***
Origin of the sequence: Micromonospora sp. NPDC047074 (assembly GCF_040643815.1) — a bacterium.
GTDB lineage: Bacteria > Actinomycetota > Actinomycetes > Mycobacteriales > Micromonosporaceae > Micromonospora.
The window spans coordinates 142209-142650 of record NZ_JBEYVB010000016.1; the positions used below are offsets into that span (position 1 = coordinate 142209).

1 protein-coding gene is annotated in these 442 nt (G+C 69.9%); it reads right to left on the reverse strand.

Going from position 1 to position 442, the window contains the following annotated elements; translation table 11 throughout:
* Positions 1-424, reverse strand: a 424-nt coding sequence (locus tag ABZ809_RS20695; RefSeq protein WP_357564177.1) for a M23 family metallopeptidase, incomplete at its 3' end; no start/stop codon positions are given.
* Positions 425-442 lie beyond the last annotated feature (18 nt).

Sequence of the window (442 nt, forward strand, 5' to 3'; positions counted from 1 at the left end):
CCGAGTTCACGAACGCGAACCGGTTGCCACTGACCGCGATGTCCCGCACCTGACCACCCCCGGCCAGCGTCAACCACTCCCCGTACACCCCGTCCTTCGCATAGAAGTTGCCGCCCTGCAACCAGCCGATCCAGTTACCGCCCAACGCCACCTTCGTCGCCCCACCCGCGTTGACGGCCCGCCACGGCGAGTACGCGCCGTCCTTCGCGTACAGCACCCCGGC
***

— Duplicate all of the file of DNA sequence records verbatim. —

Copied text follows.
Origin of the sequence: Micromonospora sp. NPDC047074 (assembly GCF_040643815.1) — a bacterium.
GTDB lineage: Bacteria > Actinomycetota > Actinomycetes > Mycobacteriales > Micromonosporaceae > Micromonospora.
The window spans coordinates 142209-142650 of record NZ_JBEYVB010000016.1; the positions used below are offsets into that span (position 1 = coordinate 142209).

1 protein-coding gene is annotated in these 442 nt (G+C 69.9%); it reads right to left on the reverse strand.

Going from position 1 to position 442, the window contains the following annotated elements; translation table 11 throughout:
* Positions 1-424, reverse strand: a 424-nt coding sequence (locus tag ABZ809_RS20695; RefSeq protein WP_357564177.1) for a M23 family metallopeptidase, incomplete at its 3' end; no start/stop codon positions are given.
* Positions 425-442 lie beyond the last annotated feature (18 nt).

Sequence of the window (442 nt, forward strand, 5' to 3'; positions counted from 1 at the left end):
CCGAGTTCACGAACGCGAACCGGTTGCCACTGACCGCGATGTCCCGCACCTGACCACCCCCGGCCAGCGTCAACCACTCCCCGTACACCCCGTCCTTCGCATAGAAGTTGCCGCCCTGCAACCAGCCGATCCAGTTACCGCCCAACGCCACCTTCGTCGCCCCACCCGCGTTGACGGCCCGCCACGGCGAGTACGCGCCGTCCTTCGCGTACAGCACCCCGGC